Calder Scupture Grows in Arlington

Calder Scupture Grows in Arlington

An estimated few days work turned into a six-month project for Chesapeake artisan Jim Calder.

When Ira Goodsaid cut down a 50-foot tree in his North Arlington yard, he wasn’t making an artistic statement; he was trying to upgrade his cable television.

Hoping to install a satellite dish, Goodsaid found his desire, and a decent signal, blocked by the chestnut-oak in his yard. Rather than remove the tree entirely, Goodsaid — a trademark attorney and art aficionado — kept the 15-foot trunk for what he hoped would be a sculpture.

Using a Google search, Goodsaid found Jim Calder, an award-winning chainsaw artist from Chesapeake and the self-proclaimed “Wizard of Wood.” Goodsaid was impressed with Calder’s work and his bloodlines: Calder’s great-uncle Alexander was the famous sculptor and inventor of the mobile whose work hangs in the National Gallery of Art. Shortly after meeting, Goodsaid and Calder signed a contract for $5,400. Calder was to stay at Goodsaid’s home in the Williamsburg neighborhood until the carving was complete; a length of time he estimated to be no more than five days. That was in May.

Now, Calder, 58, is putting the final touches on “Ascent,” a three-dimensional relief of woodland creatures he started six months ago. On a bright morning in November, Calder describes his experience with “Ascent” as anything but sunny.

“If anything could have ever gone wrong, it went wrong with this carving,” says Calder. “It feels like somebody had this big, bad carving cloud over my head.”

CALDER'S MISFORTUNES began in March when his mother died. His father has severe dementia caused by Alzheimer’s and Calder wanted him cared for round-the-clock. His brothers balked, saying a regular nursing home would do. A custody battle ensued and, in the end, Calder got his wish, although not exactly how he’d planned.

“I had to move in with my father, 24-hours a days, because he can’t do things for himself,” says Calder. “He built his house when he was 19-years-old and there’s times when he doesn’t even know where the bathroom is.”

Commuting from his father’s Baltimore home, Calder managed to find trouble in the most mundane of activities. One day, while picking up a pile of leaves, Calder accidentally grabbed a hornet’s nest, suffering over 400 stings covering his face, neck, and arms.

“It looked like someone had shot me with a shotgun,” says Calder. “To be real honest, I thought I was going to die.”

Having completed over a thousand sculptures, mostly outdoors, Calder was hardly surprised by the hornet attack. He was caught off-guard, however, a month later when his father, attempting to punch a table, hit Calder’s hand instead, breaking a bone and leaving the sculptor wondering if he’d ever carve again.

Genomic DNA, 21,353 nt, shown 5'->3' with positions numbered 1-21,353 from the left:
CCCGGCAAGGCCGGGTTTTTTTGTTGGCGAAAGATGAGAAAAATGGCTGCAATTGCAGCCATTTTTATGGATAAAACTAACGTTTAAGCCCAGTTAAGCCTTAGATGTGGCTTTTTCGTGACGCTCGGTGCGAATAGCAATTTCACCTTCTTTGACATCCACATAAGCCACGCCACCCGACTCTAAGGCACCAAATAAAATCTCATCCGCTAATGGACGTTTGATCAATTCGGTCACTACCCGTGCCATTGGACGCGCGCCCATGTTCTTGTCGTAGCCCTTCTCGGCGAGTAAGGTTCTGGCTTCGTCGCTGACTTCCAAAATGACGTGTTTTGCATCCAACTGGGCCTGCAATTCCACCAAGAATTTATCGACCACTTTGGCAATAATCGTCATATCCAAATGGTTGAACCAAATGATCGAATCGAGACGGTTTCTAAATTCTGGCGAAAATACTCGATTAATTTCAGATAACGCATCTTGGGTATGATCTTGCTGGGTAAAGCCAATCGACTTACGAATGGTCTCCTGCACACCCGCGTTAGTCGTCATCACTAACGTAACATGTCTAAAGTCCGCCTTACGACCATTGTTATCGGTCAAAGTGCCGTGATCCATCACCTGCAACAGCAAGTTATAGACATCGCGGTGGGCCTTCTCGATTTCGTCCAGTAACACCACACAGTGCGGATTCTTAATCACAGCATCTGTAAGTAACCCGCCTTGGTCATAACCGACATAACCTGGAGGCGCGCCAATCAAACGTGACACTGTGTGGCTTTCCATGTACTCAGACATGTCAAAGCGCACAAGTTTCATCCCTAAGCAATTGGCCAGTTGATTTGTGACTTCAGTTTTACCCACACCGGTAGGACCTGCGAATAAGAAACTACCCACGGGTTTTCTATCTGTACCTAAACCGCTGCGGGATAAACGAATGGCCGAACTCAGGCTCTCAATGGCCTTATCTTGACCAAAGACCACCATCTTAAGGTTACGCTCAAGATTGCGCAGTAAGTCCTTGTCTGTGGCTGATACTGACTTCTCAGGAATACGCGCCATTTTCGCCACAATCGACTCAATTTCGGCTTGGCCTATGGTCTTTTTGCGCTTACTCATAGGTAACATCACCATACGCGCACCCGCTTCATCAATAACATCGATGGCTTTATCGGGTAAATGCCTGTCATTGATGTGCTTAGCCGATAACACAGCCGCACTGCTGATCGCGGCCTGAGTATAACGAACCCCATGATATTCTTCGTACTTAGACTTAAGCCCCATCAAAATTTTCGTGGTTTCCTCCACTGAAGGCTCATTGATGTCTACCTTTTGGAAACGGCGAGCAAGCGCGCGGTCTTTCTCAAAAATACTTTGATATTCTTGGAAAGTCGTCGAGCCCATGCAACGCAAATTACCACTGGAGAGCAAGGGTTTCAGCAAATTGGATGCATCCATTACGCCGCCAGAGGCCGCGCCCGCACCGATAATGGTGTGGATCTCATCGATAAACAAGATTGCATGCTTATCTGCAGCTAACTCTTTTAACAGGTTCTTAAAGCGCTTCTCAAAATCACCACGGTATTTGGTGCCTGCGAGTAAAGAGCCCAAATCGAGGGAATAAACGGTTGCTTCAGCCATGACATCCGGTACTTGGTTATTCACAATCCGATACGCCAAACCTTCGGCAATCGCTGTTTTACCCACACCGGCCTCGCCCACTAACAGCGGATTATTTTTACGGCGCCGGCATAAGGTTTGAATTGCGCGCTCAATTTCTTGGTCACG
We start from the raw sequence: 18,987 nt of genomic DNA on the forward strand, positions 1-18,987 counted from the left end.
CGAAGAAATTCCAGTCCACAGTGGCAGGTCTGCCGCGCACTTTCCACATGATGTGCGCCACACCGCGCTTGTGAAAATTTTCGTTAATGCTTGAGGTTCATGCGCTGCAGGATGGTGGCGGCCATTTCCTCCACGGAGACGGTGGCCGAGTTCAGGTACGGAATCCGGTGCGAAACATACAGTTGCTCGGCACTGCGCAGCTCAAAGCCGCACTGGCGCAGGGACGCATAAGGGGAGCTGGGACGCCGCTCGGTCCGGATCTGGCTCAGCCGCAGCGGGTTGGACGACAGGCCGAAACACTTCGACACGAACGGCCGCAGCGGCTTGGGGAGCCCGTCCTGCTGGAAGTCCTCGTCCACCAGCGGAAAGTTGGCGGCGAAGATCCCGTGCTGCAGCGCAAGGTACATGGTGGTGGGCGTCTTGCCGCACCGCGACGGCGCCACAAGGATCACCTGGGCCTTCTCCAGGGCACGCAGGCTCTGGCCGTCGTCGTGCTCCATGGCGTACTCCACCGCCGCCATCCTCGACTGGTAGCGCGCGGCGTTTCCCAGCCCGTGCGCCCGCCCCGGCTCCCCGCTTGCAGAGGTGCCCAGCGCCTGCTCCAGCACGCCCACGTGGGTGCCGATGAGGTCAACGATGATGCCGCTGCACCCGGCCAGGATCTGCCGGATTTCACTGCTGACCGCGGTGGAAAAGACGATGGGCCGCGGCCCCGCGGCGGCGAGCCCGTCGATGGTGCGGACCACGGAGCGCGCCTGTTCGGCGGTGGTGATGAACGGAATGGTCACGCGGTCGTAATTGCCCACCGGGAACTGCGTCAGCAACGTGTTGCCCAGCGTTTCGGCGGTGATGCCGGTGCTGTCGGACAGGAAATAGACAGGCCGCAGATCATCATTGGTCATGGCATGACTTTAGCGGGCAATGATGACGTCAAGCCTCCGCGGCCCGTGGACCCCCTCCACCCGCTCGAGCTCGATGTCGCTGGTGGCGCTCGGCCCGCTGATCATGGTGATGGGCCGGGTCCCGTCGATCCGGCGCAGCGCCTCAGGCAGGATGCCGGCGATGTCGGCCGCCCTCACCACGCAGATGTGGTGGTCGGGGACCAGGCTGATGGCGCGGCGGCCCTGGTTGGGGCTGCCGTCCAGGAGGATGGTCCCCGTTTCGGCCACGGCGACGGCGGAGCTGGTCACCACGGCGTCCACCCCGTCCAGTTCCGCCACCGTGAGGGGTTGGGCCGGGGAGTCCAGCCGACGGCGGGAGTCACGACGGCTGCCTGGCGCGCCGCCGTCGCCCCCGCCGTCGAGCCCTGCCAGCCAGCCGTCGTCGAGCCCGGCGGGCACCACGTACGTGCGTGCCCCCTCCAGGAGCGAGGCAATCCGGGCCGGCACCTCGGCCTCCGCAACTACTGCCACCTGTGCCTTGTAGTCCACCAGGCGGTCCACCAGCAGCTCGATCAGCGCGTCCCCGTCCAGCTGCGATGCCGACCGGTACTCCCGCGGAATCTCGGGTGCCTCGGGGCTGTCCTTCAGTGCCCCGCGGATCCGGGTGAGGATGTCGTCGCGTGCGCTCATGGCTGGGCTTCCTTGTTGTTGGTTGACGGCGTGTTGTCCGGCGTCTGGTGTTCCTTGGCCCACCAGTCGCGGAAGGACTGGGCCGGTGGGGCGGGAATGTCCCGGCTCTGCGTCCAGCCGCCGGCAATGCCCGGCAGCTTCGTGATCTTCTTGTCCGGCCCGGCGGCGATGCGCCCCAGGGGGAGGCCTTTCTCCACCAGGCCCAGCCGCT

TODAY, AS HE CHIPS away at “Ascent,” it is clear Calder healed; weeks in a cast and therapy made sure of that. But now that the sculpture is nearly complete, Calder is not interested in dwelling on the past. He’d rather give credit to the people who supported him through the most difficult commission of his life.

“I honestly cannot tell you enough about Ira,” said Calder about the man who’d waited half a year for the piece to be complete. “I think he’s one of the most patient men I’ve ever met in my life. I want to make sure this piece lasts him a long time.” Even Goodsaid’s neighbor’s made contributions. “They’ve become like buddies to me. They like to come out and watch (the carving) take place. A lady welcomed me back (after the cast was removed) with cookies and milk.”

This reception seemed unlikely when Calder first began carving; Goodsaid’s neighbors were skeptical about his plans and he knew why.

“There’s a giant topless mermaid on Lee Highway that I recall reading was quite controversial,” says Goodsaid. “But I didn’t want to create a brou-ha-ha like that. I wanted something that wouldn’t repulse people.”

If Jim Breiling’s observations are correct, Goodsaid got his wish. Breiling can see the sculpture from his living room and has noticed the effect it has on passer-bys. “It’s a movement stopper,” says Breiling. “People walking their dogs and kids will stop to look at it. It’s a nice departure from the homogeneity of manicured lawns.”

Calder is happy that Goodsaid’s neighbors approve, and even happier that his craftsmanship landed him his next commission in Tacoma Park, MD. Despite all that’s befallen him these past six months, Calder shows no signs of letting his misadventures working on “Ascent” color his carving future. “This guy wants to do a traditional dragon. It’s going to be a little bigger than the piece Ira has and he wants to work along side of me,” says Calder. “Everything will work out perfect.”